Copywriting by computer: Wave of the future? … or wild-ass pipe dream?

persado logoIn recent years, computers have upended many a job category.  And they include quite a few positions involving “language” – from foreign language translators to medical transcriptionists.

And now, it looks like copywriting itself may be the next domino to fall.

Earlier this year, The Wall Street Journal published a story about Persado, a company which has developed a software algorithm that enables it to write copy without the human element.

David Atlas, the company’s chief marketing officer, refers to it as “algorithmic copywriting.”  The process creates sentences with a maximum length of 600 characters that are used for e-mail subject lines and other short persuasive copy.

Persado builds the copy by sending thousands of different e-mail subject lines to the e-databases of its clients, which include large retailers and financial services firms such as Overstock.com, AMEX and Neiman Marcus.  Response rates are measured and used to refine the subject lines to narrow them down to just the most effective.

Company PR spokesperson Kirsten McKenna explains the Persado edge further:

“Typical A/B testing will send out only a few messages – then go with the one that gives the best response.  Persado can send out thousands of permutations of the same message to determine which would be the most successful.”

Alex Vratskides
“We have never lost to a human.” — Alex Vratskides of Persado

Comparing Persado’s machine-generated results with traditional copywriting, “We have never lost to a human,” Alex Vratskides, the company’s president, claimed to The Wall Street Journal.

Those results would suggest that Persado is doing things right.  And here’s another positive indicator of success:  The company raised over $20 million in venture capital earlier this year.

The bigger question is whether Persado will be able to scale its simple and short-sentence copywriting into persuasive copy for longer-form marketing materials such as sales letters and brochures – which would make it an even bigger threat and seriously threaten to upend the traditional copywriting field.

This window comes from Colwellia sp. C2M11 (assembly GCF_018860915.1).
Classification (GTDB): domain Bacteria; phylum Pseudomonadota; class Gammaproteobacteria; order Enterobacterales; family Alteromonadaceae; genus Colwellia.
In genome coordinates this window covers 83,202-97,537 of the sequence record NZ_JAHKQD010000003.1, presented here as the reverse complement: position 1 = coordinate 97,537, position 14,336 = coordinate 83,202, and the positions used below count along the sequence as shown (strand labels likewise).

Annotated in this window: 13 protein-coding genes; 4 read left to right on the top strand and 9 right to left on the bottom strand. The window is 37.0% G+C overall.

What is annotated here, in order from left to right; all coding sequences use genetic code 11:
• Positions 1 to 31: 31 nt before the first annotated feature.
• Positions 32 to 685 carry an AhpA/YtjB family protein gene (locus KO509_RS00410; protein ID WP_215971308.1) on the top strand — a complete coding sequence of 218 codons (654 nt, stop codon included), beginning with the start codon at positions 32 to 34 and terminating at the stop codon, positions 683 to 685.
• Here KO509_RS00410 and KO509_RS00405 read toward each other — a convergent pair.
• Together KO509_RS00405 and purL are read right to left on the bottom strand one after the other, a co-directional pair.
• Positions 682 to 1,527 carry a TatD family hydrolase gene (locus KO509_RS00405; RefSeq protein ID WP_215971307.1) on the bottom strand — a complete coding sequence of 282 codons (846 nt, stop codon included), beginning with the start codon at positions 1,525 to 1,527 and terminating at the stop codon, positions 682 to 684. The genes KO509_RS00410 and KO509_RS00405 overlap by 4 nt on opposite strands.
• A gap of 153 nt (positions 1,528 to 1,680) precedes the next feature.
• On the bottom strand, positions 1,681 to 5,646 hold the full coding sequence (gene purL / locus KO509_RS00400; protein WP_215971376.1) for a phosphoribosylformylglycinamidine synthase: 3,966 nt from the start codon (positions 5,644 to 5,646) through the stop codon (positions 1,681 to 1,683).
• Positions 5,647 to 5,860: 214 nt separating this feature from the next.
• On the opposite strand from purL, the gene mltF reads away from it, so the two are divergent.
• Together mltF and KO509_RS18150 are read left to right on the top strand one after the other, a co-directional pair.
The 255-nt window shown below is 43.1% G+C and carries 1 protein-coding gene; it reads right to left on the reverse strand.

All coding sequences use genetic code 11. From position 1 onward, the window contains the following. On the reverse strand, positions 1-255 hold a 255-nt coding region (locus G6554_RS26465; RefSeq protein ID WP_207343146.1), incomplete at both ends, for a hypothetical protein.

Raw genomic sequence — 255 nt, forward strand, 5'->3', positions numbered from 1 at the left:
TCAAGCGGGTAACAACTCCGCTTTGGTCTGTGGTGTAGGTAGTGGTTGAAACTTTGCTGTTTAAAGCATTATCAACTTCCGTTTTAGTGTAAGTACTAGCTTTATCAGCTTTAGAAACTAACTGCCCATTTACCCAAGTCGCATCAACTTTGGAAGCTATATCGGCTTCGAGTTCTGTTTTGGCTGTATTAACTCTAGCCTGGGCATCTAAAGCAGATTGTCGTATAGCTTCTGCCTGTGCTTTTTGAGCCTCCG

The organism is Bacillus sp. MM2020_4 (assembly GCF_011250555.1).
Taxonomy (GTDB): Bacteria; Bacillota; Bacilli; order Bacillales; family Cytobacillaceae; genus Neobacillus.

For the answer to that question, I’d never want to take issue with the views of veteran copywriter Bob Bly, whose perspectives I respect a great deal.  In writing on this topic, he states:

Bob Bly
Bob Bly

“I do think that either already or very soon, software will equal or surpass the performance of human writers in both simple content and short copy.  We have to prepare for the eventuality that computers may someday beat human direct response copywriters in long-form copy, just as Deep Blue beat Kasparov in chess and Watson clobbered Ken Jennings in Jeopardy.  Ouch.”

What do you think?  Is computer copywriting the wave of the future?  Let’s hear your own perspectives.

One thought on “Copywriting by computer: Wave of the future? … or wild-ass pipe dream?

  1. I have already developed and deployed a rather complex algorithm to perform the copywriting for the Help topics that are supplied with my company’s software.

    I’ve used this algorithm to generate 2,150 Help pages, at the rate of about a half-second per page. Each page has an average 83 lines of text, so the algorithm has generated 187,500 lines of text in total so far.

    One of our clients has fully tested and accepted the results. Human editing was required for just 4 of the 2,150 pages.

    The speed and quality of output far exceeds what a fairly sizeable team of human technical writers could possibly accomplish in weeks (or even months) for highly repetitive but voluminous content such as software Help.

    “E-mail subject lines and other short persuasive copy” seem pretty simple by comparison.

    So my view would be, yes, computer copywriting is definitely the wave of the future.

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